As reinventions go, this one is right up there with my move to Idaho in terms of a leap of faith. In Idaho, I didn’t know a soul, I just knew I liked the terrain, climate and rural setting. I had my house built and while that was a stressful undertaking, I knew what I was getting. This time, I bought a house I never stepped foot in with issues that need addressing, in a state I’ve never visited, but with friends helping me choose the locating and making me feel welcome. Many would say the risks are too great, that I’m being foolish. My view is that life is nothing but a series of risks that should mostly be embraced (after thoughtful assessment, of course) rather than feared.
As a song lyric goes, “I’d rather be striving than static.”*
So far? It’s all good. No regrets. I think the boys are happy, too.
Reading the news this morning, about the western US and Canada on fire and suffering the impacts of severe drought, I feel as though I got out just in time. Those are climate risks I was no longer comfortable taking. As I type, it’s raining here in Vermont, and that actually makes feel like home. The precipitation and the vegetation the rain supports is much like that of western Washington, my birth state where I spent my first 48 years. It’s different, but similar. Memories rush in, good memories.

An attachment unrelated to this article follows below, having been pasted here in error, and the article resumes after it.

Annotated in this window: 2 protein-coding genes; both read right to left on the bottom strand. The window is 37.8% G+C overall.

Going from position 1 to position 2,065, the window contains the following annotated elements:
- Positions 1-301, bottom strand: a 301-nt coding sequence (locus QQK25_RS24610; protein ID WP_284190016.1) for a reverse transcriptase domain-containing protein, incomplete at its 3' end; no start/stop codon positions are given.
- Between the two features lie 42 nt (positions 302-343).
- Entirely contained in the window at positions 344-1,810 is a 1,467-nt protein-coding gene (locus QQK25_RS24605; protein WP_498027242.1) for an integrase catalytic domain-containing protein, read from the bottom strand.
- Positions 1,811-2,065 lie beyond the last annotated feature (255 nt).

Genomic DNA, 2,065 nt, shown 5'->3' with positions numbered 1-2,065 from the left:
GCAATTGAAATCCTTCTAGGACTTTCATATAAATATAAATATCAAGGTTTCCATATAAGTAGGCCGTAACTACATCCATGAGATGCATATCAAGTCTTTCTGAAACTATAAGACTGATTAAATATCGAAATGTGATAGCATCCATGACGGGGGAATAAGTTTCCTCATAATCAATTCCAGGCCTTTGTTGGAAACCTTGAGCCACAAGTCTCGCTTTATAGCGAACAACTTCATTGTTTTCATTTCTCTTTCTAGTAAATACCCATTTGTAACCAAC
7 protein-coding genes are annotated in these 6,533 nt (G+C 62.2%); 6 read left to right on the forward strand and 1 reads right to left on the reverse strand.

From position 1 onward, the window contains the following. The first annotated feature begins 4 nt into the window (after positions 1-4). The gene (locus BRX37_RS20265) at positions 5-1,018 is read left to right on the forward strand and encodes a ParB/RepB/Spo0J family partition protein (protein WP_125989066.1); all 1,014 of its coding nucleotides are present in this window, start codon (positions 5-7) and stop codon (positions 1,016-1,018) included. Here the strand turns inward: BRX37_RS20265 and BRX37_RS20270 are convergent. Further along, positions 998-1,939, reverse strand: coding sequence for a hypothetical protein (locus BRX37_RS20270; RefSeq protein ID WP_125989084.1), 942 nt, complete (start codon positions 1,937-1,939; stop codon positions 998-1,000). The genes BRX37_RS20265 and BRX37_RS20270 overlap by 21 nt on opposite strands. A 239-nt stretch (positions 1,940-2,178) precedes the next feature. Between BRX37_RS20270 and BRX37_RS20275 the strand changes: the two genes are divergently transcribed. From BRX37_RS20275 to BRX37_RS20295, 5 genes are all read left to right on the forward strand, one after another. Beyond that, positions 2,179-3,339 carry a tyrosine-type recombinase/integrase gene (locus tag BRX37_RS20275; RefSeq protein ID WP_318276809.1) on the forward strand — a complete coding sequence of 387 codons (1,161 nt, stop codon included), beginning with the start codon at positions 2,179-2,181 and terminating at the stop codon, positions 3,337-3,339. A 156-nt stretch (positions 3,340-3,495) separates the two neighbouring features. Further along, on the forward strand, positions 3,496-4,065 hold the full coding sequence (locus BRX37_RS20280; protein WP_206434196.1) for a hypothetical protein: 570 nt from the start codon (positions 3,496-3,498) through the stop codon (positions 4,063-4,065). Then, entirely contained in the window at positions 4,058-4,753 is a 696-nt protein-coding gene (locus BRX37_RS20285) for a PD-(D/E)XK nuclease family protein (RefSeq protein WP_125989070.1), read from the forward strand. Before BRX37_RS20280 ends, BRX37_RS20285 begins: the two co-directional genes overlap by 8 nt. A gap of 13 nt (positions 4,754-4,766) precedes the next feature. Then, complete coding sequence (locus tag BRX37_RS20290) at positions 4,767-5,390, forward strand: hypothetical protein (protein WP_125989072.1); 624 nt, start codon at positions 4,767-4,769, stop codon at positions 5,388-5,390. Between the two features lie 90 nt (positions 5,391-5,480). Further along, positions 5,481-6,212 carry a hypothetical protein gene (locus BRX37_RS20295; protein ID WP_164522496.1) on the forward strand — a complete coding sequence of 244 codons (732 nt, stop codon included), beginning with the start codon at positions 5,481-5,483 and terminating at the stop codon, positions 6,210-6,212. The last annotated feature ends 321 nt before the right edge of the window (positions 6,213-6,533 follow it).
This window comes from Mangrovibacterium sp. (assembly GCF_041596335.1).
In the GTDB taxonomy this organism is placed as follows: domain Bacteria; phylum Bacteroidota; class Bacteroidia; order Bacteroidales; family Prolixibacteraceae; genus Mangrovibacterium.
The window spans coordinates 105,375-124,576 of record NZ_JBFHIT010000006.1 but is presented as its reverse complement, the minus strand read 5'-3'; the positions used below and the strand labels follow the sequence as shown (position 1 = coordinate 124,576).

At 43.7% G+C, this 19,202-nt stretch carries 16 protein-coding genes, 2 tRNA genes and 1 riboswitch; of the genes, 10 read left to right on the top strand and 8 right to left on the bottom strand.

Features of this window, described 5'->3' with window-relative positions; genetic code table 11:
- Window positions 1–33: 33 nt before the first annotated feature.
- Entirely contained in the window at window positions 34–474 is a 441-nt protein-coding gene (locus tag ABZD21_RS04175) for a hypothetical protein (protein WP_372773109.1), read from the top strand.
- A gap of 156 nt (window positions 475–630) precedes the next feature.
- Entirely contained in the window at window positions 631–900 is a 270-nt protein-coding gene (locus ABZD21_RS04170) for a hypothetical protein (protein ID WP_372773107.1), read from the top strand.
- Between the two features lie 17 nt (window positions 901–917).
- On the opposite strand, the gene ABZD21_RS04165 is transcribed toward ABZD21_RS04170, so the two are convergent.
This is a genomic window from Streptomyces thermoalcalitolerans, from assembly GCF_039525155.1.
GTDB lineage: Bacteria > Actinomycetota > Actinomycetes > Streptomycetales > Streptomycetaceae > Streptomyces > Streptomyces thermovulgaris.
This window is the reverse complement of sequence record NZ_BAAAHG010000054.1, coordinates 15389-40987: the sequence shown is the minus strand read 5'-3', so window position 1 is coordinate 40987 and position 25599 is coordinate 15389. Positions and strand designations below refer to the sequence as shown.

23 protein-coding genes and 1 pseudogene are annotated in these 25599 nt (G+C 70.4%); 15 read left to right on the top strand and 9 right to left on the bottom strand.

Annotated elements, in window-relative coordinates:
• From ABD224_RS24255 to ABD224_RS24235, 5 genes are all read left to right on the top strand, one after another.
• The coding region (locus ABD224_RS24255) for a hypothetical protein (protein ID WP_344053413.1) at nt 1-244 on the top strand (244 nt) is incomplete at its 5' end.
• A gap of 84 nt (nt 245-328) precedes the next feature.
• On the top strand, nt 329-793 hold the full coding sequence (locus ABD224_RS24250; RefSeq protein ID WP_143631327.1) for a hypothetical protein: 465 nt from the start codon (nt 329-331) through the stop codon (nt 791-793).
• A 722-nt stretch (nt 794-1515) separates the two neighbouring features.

*The song is Shattered & Hollow by First Aid Kit on their Stay Gold album (2014). Singing along to this and a few other albums on my Mp3 player helped keep me awake toward the end of each long day of driving.
Feature photo: day lilies blooming at my Idaho house days before our departure. In the 1990s my father dug the bulbs from the yard of his family homestead outside Independence, Kansas, and planted them at his home in western Washington. After I built my home in Idaho, he dug again and handed me some bulbs to plant in Idaho. They thrived, and were in full bloom as I packed to leave. The couple who purchased my Idaho home have assured me they will dig up and mail me some of those day lily bulbs this fall, and they’re already setting aside columbine and lupine seeds from my wildflower garden. The day lily tradition my father started will continue, helping me feel connected to him. So you can imagine my delight, driving through the state of Vermont for the first time and seeing day lilies blooming everywhere – in landscaped yards and in roadside ditches – as if to say, “Welcome home. What took you so long?”